OPINION - Let’s forget foreign flights and rebuild our great holiday resorts

·3-min read
 (Alamy Stock Photo)
(Alamy Stock Photo)

The first revolution in popular tourism began 200 years ago, in the period following the Battle of Waterloo in 1815. At the end of two decades of war with Napoleon, the British were finally free to visit continental Europe.

“It’s raining Englishmen”, wrote an amazed observer in Paris. Over the next two centuries, tourism shaped and re-fashioned not only British attitudes to abroad but life in the countries they visited. In their wake they brought hotels, campsites and caravan parks, new forms of food to cater for foreign tastes, sporting facilities, burgeoning souvenir industries, improved transport systems and infrastructures. The economies of fishing villages, alpine communities and rural backwaters became suddenly dependent on the seasonal influx of tourists from abroad. Tourism kept alive religious festivals and artisan crafts that would have long died without it.

But over the years it has also brought standardisation and blandness. In the huge, hermetically sealed beach resorts of the Costa Brava, for example, only the faintest traces of the original villages remain behind the skyscraper hotels, Irish-themed pubs and fish and chip shops.

The problem of mass tourism is sheer numbers. Even in the 1850s, when Thomas Cook took the first package tours around Europe, visitors complained that wherever they went, another crowd of tourists had got there first. In response, to escape the crowds, tourists had to go further afield to avoid the throngs of people like themselves — and thereby brought their own expectations and culture to ever more far-flung places.

It doesn’t take long before communities learn to merchandise ways of life that have been developed over millennia — and then change them to accommodate visitors looking for modern sanitation, familiar food and home comforts.

The prevailing paradox of tourism is that in the end it kills the pastoral paradise that it seeks. Travel expands the mind but crowds of tourists narrow the view. The touristic jaunt can’t help but be an elegy to ways of life that then vanish under the onslaught of visitor numbers. Tourist destinations are kept artificially alive only for visitors to look at, a desirable background for posts on social media that says “I have been here”.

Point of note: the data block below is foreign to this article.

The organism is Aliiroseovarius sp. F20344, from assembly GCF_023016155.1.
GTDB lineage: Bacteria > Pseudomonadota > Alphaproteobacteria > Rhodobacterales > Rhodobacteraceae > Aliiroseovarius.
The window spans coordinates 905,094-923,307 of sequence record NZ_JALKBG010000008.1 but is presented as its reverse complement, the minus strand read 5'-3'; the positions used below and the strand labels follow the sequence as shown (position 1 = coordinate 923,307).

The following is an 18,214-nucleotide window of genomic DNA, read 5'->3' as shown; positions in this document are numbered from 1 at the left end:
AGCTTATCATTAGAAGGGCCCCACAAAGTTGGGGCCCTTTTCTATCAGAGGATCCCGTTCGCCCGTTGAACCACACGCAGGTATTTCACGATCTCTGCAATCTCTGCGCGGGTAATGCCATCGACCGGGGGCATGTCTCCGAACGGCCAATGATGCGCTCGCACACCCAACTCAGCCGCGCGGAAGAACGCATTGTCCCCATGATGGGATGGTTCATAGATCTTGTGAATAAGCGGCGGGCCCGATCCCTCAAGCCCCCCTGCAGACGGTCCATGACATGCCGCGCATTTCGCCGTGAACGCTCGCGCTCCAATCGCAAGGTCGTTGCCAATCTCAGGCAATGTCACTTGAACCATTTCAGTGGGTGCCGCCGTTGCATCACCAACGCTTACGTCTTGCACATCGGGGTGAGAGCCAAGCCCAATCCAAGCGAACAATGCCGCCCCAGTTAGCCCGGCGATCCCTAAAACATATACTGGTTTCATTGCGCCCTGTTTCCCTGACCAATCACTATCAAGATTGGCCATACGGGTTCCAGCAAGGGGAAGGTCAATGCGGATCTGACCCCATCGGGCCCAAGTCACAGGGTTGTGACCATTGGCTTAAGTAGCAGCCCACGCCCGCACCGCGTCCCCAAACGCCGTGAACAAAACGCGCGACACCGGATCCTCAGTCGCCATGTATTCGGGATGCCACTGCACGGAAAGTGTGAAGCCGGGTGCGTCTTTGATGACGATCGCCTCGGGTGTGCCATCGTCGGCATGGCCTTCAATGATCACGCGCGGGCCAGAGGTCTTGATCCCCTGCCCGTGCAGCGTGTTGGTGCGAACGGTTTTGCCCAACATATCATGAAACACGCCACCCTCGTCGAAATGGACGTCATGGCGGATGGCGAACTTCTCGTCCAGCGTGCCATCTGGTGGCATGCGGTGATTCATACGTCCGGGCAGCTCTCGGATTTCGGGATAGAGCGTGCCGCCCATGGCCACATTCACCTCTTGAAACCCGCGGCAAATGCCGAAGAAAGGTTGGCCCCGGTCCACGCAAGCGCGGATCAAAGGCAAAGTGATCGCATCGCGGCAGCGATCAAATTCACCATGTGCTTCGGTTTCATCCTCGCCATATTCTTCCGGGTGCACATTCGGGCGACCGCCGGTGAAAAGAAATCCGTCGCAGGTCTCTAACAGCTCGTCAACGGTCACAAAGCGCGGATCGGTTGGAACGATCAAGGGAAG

The volume of the mass is overwhelming. In 1953, in the post-war wave of the first cheap flights to the sun, two million Britons went abroad on holiday; in 2000, 30 million went abroad. The break in travel during the pandemic gave us pause for thought: according to the UN World tourism Organisation in 2021, tourist arrivals during the Covid pandemic were down 85 per cent. For two years those Brits who took for granted a holiday abroad had to reimagine a break from work as staying at home.

Perhaps it’s time to re-think our holidays. Rather than export tourism’s globalised blandness to yet more dull and featureless resorts abroad, it’s time to revitalise our own seaside cities, to become properly engaged tourists in our own country.

We need to re-engage with our own landscape rather than whisk through it on the way to the airport. Our magnificent seaside resorts, many now faded, are ripe for regeneration; the last 30 years has seen an extraordinary new awakening of local food — why not expand that further into local industries and leisure, monuments and architecture?

A renewed interest in being engaged tourists in our own country will give new life to hotels, piers, shops and local traditions. It will stave off decline. And if this summer is a harbinger of the future, we can also bask in that most vital ingredient of the modern holiday — sun.